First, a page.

Anyone needing to know just where these sea regions are geographically located can view the map here.

I'm going to listen to that thing a few hundred more times.

20 January 2014

[pdx_photo] 82nd and E Burnside Photo Rhapsody

The photographic impressions of just doing your errands on a night when the sun sets gold behind Mount Tabor:

The platform … the front seat of our car … wasn't the best, but color of the backlit clouds above Mount Tabor was what I was after. And the atmosphere or the time.

The segement of E Burnside just east of the I-205 overpass. We like this stretch of road. Can't say why. Call it visual umame, if you must. 

New Urbanists call it 'distressed'. I call it home. 82nd Avenue looking south from Burnside.

The Chevron at 82nd and E Burnside, the Hong Phat Food Center that used to be the 82nd and Burnside Safeway, the sunset over Mount Tabor. The nose of our old Subaru. 

The Hong Phat Food Center that was once a Safeway. They're doing quite well, Haven't been yet, though. Maybe soon.
Heavy Eastside. It's how we roll.

[pdx] … And A Transit Bridge Runs Through It: An Editorial Comment

TriMet has, this week, released the list of the finalists for the name they'll be sticking on the new landmark Portland-Milwaukie Transit Bridge. They are:

  1. Wy'East
  2. Duniway
  3. Cascadia Crossing
  4. Tillicum Crossing
The four names stand pretty large in the history of the  Salish lands and the history of the American Pacific Northwest. Wy'East is, of course, the name the original locals gave Mount Hood. Duniway is for Abigail Scott Duniway, the suffragette (who already stands tall with a legacy of a park and a school), tillicum is Chinuk wawa for us folks, our people, our tribe, and Cascadia is the emerging name for our regional identity latterly.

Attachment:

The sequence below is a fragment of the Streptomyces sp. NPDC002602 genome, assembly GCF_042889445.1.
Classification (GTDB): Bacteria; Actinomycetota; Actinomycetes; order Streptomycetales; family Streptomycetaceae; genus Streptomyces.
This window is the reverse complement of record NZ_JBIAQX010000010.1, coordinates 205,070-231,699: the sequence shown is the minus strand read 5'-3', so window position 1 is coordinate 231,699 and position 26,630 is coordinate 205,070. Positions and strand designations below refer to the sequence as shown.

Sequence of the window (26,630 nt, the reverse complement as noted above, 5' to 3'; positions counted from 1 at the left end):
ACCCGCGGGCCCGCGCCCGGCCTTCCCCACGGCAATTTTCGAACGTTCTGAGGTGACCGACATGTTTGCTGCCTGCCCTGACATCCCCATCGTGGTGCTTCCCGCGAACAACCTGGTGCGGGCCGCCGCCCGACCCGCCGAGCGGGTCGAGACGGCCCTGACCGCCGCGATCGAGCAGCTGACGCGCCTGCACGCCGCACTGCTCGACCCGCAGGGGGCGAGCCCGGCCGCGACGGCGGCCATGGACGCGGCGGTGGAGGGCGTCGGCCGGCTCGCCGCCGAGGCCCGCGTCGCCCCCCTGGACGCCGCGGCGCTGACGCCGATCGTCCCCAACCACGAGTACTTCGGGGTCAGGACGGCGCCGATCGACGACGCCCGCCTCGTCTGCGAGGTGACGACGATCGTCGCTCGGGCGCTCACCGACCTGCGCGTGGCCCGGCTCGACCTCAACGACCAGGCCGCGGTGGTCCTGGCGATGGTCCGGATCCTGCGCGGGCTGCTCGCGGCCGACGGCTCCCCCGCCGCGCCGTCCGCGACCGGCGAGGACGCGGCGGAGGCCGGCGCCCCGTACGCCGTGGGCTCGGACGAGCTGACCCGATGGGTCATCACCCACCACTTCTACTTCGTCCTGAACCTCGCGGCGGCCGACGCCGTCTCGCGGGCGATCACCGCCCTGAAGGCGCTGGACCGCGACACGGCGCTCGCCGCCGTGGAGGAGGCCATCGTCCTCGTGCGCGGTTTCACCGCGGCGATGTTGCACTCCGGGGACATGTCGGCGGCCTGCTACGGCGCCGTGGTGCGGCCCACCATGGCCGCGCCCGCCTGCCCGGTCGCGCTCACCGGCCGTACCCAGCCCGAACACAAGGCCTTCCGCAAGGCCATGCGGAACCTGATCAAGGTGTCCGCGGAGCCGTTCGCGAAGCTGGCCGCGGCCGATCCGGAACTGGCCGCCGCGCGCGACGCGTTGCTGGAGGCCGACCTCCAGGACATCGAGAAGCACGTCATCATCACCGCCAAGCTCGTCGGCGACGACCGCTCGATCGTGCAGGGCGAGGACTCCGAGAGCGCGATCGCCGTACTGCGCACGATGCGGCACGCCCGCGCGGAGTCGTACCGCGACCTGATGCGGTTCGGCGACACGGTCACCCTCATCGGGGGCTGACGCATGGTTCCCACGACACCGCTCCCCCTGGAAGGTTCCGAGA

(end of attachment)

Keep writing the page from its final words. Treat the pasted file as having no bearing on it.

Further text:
A few problems come to mind with these names. All of them are fairly unoffensive, The first two still manage some inspiration, the last two sound like suburban shopping malls. Very historical, very important, very expected.

The real sad part, personally, for me, is who didn't even make the short list:

Kirk Reeves. To most Portlanders, he should need no introduction, but to those who arrived late in the game, here's a Working Kirk primer for you. Kirk Reeves, the white-suited man at the west end of the Hawthorne Bridge (and betimes other places, busking for a living, making bad comedy shows on local access, appearing as himself every OryCon, and basically making the world better by just being. Kirk Reeves, whose struggle with keeping the wolves at bay grew to be so wearing that he gave in, just a few months over a year ago.

TriMet has published the list of suggestions. I haven't the inclination to count myself, but a subjective peruse of the 202-page list of suggestions seems to indicate a sheer preponderance of Kirk (in some variant spellings). Joseph Rose at Soylent News™remarks that a page count comes up with Kirk's name on about 11 pages of the document; by contrast, Duniway got about four, and Wy'East, two.

So, clearly, this wasn't a popularity contest. 

It does make TriMet seem a little out-of-touch with its constituency though. Wouldn't be the first time that has happened over the last few years, we bittersweetly note, not at all.